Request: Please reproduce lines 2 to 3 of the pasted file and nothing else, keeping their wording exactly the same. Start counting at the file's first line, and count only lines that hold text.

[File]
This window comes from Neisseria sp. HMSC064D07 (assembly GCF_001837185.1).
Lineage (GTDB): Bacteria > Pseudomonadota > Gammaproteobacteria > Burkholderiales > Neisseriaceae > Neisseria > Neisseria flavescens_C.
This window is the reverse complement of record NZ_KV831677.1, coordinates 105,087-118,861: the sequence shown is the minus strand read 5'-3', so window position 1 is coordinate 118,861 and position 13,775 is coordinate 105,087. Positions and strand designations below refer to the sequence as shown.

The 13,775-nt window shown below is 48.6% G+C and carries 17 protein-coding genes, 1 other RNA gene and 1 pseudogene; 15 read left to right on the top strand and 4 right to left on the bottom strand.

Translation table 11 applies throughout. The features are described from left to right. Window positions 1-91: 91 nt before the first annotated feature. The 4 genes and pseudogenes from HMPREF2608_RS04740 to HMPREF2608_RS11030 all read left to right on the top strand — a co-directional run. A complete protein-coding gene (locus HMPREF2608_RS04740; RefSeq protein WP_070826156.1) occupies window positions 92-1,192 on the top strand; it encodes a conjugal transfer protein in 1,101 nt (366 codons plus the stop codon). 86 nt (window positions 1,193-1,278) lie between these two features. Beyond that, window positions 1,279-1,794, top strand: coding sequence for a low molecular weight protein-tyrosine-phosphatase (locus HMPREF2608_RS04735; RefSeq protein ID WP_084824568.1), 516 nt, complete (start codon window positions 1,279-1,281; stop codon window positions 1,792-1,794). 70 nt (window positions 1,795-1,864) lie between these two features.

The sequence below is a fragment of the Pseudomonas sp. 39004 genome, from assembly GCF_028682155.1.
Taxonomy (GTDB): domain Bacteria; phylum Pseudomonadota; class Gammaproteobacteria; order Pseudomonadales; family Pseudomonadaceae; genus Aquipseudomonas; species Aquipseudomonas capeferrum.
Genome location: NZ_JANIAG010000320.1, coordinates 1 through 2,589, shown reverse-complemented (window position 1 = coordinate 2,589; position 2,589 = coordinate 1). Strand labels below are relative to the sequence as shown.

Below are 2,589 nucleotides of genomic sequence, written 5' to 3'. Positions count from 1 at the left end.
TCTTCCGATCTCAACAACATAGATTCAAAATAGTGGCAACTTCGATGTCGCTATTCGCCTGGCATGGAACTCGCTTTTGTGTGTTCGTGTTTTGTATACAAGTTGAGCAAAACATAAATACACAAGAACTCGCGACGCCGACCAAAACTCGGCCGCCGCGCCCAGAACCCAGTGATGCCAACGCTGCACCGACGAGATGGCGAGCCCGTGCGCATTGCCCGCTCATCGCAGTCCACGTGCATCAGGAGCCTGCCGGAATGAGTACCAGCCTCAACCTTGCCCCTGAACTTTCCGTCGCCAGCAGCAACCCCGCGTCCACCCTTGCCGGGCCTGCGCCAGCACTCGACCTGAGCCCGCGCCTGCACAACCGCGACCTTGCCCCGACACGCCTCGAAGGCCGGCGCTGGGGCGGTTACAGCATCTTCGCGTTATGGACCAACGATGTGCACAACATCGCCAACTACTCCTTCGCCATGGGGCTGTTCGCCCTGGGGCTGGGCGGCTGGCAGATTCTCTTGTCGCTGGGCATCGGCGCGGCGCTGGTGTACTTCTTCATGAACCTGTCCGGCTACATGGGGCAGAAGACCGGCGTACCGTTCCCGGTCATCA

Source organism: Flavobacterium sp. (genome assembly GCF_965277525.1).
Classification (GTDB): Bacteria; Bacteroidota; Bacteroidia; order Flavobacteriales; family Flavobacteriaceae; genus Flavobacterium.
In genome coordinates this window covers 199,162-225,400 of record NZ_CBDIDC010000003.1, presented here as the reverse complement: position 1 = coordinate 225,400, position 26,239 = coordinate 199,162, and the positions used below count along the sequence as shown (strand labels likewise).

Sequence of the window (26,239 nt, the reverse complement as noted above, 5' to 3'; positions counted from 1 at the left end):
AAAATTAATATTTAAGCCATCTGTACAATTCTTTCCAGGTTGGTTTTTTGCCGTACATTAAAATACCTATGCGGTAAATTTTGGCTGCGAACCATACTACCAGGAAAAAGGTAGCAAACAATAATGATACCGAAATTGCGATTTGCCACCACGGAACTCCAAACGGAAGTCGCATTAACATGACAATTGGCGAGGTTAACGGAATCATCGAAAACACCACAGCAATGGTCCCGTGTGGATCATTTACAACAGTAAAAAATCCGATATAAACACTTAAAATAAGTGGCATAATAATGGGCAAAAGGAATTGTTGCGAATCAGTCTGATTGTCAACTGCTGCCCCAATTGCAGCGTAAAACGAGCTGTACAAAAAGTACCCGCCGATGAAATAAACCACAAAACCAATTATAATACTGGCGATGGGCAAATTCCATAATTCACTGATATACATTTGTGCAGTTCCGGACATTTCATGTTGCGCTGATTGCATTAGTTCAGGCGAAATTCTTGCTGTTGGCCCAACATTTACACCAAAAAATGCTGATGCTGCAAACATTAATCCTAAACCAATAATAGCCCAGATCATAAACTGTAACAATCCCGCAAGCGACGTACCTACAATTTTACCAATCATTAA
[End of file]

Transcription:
Lineage (GTDB): Bacteria > Pseudomonadota > Gammaproteobacteria > Burkholderiales > Neisseriaceae > Neisseria > Neisseria flavescens_C.
This window is the reverse complement of record NZ_KV831677.1, coordinates 105,087-118,861: the sequence shown is the minus strand read 5'-3', so window position 1 is coordinate 118,861 and position 13,775 is coordinate 105,087. Positions and strand designations below refer to the sequence as shown.